is December 22nd in my Dance
Inpirations advent calendar
It was to Annie that David Wall sent me to pick up some tips about playing for class when I was floundering about hopelessly at the RAD as a novice dance accompanist back in 1986. Apart from the fact that Annie was a good pianist and accompanist, she was a good choice as a teacher because she had a large repertoire of music for class from popular classics & songs, which made it easy to point at something and say “that’s the kind of thing to play for grands battements” or “that’s quite nice for adage”.
At the most, I guess I can only have spent a couple of hours looking at her folders of music, making notes, photocopies, and listening to her advice, but it was a turning point, and an instant education. Rather than say “You could play a nice strong 3/4” or “something lyrical”, Annie could point at a real piece of music and say, “Look, this is what I play”. One or two of her insights were bizarre, but vital all the same “Don’t play anything by Ivor Novello for that person…” or “She likes a nice bit of Lehár”. By the same token, I knew that if whatever she did was good enough to keep the likes of David Wall happy, so she must be doing something right.
My assumption was correct, and what I learned from Annie has stood me in very good stead ever since. Looking back on it, I wouldn’t be surprised if she was just a little bit miffed at being told by David to help me out, because a dance accompanist’s repertoire is something very personal, acquired through hard and expensive slog. You don’t really want to just hand it on a plate to someone else, because it is then incumbent on you to expand your repertoire again. But I guess that’s how happiness and goodwill spreads around the world: years later, when it was my turn to help a struggling pianist out, it didn’t occur to me to withold my repertoire from them, because Annie had been so generous to me.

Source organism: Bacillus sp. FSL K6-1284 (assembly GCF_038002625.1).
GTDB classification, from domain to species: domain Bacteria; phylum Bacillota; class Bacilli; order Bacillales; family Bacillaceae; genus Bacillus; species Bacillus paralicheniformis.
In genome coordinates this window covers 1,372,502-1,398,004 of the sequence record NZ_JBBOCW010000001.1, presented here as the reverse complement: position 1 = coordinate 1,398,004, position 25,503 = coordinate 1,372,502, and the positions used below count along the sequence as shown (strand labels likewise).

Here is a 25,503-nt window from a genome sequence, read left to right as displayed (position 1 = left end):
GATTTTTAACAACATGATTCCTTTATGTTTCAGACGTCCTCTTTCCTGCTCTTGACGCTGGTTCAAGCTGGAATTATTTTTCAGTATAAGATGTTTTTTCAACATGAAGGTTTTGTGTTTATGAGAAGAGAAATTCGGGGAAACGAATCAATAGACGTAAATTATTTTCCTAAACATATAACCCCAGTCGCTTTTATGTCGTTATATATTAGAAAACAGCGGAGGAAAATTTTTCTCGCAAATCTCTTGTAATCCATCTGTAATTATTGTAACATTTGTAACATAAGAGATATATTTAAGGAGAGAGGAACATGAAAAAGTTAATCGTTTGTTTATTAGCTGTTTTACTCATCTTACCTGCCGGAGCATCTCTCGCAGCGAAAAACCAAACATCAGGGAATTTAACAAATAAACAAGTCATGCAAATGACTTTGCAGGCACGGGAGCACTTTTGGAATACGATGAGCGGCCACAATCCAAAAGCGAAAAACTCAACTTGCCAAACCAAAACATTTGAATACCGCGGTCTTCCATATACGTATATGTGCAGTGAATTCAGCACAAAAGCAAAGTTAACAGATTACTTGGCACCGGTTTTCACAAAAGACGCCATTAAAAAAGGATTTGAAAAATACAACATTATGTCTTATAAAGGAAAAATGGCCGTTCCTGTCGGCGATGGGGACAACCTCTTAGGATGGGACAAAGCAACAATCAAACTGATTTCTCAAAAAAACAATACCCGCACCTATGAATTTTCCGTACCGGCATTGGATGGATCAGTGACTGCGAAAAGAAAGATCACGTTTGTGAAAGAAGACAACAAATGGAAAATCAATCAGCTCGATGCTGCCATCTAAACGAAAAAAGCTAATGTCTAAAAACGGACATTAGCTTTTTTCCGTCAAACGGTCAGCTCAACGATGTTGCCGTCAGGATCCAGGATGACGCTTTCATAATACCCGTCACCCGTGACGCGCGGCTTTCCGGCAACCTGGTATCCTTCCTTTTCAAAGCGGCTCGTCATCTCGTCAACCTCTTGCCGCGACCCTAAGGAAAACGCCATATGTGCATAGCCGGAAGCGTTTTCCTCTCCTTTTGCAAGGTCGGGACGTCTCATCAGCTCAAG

Apart from her expertise at dance accompaniment, Annie was also a lovely pianist (I say ‘was’ – I’m sure she still is, but she retired from the Academy a few years ago), with a rich, warm and generous sound. Although she was constantly joking, her humour somewhere between Mrs Merton, Dame Edna and Rory Bremner (she did wicked impressions), on the few occasions when we played duets together, I saw another Annie – someone with an icy cool musical intelligence, a great technique, and a passion which found a direct route from heart to fingers. And when she was playing for classes, it always sounded like music – I don’t think I ever heard her ‘hack’ her way through anything. On the contrary, a couple of times in the last few years at the Academy, I heard music drifting out of a studio so beautiful that I had to just poke my head round the door to see who was playing – and both times, it was Annie.
Playing for dance is one of the hardest skills to acquire, and anyone who manages to teach you something in that field deserves to be credited, just as you would credit your regular piano teacher or alma mater. I suppose it is a mark of how underrated the profession or the technique is that dance pianists don’t acknowledge their teachers more often – I confess that It was only when I sketched out the names for this advent calendar that I remembered just what an enormous influence Annie was on me. It’ll be interesting to see whether I can start a trend…